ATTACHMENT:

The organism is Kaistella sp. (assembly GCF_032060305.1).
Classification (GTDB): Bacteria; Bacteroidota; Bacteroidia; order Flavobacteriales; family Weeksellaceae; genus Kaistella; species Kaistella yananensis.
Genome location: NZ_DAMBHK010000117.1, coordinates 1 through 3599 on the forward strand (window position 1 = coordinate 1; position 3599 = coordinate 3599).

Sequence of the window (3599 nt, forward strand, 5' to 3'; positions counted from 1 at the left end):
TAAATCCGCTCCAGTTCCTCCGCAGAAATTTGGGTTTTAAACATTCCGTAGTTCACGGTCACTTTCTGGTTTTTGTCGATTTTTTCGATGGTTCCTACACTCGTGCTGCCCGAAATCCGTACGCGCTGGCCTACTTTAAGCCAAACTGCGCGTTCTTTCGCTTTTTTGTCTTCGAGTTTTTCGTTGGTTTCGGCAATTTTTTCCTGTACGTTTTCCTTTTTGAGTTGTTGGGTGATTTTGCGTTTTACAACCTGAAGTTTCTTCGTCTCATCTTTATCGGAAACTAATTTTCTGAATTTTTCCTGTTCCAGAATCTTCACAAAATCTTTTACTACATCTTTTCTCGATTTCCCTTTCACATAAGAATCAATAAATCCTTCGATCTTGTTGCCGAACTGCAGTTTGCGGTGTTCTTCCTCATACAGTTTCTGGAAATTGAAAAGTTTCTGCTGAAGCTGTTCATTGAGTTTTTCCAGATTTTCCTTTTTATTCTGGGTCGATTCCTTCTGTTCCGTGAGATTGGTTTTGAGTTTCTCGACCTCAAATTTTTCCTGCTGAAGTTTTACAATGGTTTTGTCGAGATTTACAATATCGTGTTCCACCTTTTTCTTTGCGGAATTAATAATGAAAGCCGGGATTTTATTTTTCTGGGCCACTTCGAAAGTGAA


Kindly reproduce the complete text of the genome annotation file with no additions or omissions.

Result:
The organism is Kaistella sp. (assembly GCF_032060305.1).
Classification (GTDB): Bacteria; Bacteroidota; Bacteroidia; order Flavobacteriales; family Weeksellaceae; genus Kaistella; species Kaistella yananensis.
Genome location: NZ_DAMBHK010000117.1, coordinates 1 through 3599 on the forward strand (window position 1 = coordinate 1; position 3599 = coordinate 3599).

Sequence of the window (3599 nt, forward strand, 5' to 3'; positions counted from 1 at the left end):
TAAATCCGCTCCAGTTCCTCCGCAGAAATTTGGGTTTTAAACATTCCGTAGTTCACGGTCACTTTCTGGTTTTTGTCGATTTTTTCGATGGTTCCTACACTCGTGCTGCCCGAAATCCGTACGCGCTGGCCTACTTTAAGCCAAACTGCGCGTTCTTTCGCTTTTTTGTCTTCGAGTTTTTCGTTGGTTTCGGCAATTTTTTCCTGTACGTTTTCCTTTTTGAGTTGTTGGGTGATTTTGCGTTTTACAACCTGAAGTTTCTTCGTCTCATCTTTATCGGAAACTAATTTTCTGAATTTTTCCTGTTCCAGAATCTTCACAAAATCTTTTACTACATCTTTTCTCGATTTCCCTTTCACATAAGAATCAATAAATCCTTCGATCTTGTTGCCGAACTGCAGTTTGCGGTGTTCTTCCTCATACAGTTTCTGGAAATTGAAAAGTTTCTGCTGAAGCTGTTCATTGAGTTTTTCCAGATTTTCCTTTTTATTCTGGGTCGATTCCTTCTGTTCCGTGAGATTGGTTTTGAGTTTCTCGACCTCAAATTTTTCCTGCTGAAGTTTTACAATGGTTTTGTCGAGATTTACAATATCGTGTTCCACCTTTTTCTTTGCGGAATTAATAATGAAAGCCGGGATTTTATTTTTCTGGGCCACTTCGAAAGTGAA